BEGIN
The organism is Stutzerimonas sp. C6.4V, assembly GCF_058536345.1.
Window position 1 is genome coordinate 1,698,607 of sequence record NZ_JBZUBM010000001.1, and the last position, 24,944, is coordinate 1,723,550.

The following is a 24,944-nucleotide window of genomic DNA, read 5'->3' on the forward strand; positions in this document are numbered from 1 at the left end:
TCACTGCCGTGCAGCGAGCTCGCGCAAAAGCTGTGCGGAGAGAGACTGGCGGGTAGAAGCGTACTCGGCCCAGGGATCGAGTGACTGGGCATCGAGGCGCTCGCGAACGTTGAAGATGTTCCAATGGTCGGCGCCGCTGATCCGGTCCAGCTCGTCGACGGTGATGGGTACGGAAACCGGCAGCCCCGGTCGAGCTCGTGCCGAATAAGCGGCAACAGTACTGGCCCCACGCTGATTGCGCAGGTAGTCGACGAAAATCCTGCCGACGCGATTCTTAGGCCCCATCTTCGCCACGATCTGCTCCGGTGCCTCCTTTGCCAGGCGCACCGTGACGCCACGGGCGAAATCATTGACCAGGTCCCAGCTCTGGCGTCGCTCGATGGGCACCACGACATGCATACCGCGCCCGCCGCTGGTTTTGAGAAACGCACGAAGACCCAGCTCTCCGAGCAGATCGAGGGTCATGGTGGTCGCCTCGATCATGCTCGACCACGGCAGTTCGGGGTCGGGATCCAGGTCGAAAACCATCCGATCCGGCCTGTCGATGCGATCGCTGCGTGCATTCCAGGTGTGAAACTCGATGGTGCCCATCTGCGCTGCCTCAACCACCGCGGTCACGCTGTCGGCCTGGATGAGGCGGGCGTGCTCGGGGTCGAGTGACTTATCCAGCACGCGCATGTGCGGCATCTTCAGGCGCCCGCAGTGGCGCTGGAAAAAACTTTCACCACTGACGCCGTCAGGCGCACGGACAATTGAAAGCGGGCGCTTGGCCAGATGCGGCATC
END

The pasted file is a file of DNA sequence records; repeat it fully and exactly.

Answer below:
The organism is Stutzerimonas sp. C6.4V, assembly GCF_058536345.1.
Window position 1 is genome coordinate 1,698,607 of sequence record NZ_JBZUBM010000001.1, and the last position, 24,944, is coordinate 1,723,550.

The following is a 24,944-nucleotide window of genomic DNA, read 5'->3' on the forward strand; positions in this document are numbered from 1 at the left end:
TCACTGCCGTGCAGCGAGCTCGCGCAAAAGCTGTGCGGAGAGAGACTGGCGGGTAGAAGCGTACTCGGCCCAGGGATCGAGTGACTGGGCATCGAGGCGCTCGCGAACGTTGAAGATGTTCCAATGGTCGGCGCCGCTGATCCGGTCCAGCTCGTCGACGGTGATGGGTACGGAAACCGGCAGCCCCGGTCGAGCTCGTGCCGAATAAGCGGCAACAGTACTGGCCCCACGCTGATTGCGCAGGTAGTCGACGAAAATCCTGCCGACGCGATTCTTAGGCCCCATCTTCGCCACGATCTGCTCCGGTGCCTCCTTTGCCAGGCGCACCGTGACGCCACGGGCGAAATCATTGACCAGGTCCCAGCTCTGGCGTCGCTCGATGGGCACCACGACATGCATACCGCGCCCGCCGCTGGTTTTGAGAAACGCACGAAGACCCAGCTCTCCGAGCAGATCGAGGGTCATGGTGGTCGCCTCGATCATGCTCGACCACGGCAGTTCGGGGTCGGGATCCAGGTCGAAAACCATCCGATCCGGCCTGTCGATGCGATCGCTGCGTGCATTCCAGGTGTGAAACTCGATGGTGCCCATCTGCGCTGCCTCAACCACCGCGGTCACGCTGTCGGCCTGGATGAGGCGGGCGTGCTCGGGGTCGAGTGACTTATCCAGCACGCGCATGTGCGGCATCTTCAGGCGCCCGCAGTGGCGCTGGAAAAAACTTTCACCACTGACGCCGTCAGGCGCACGGACAATTGAAAGCGGGCGCTTGGCCAGATGCGGCATC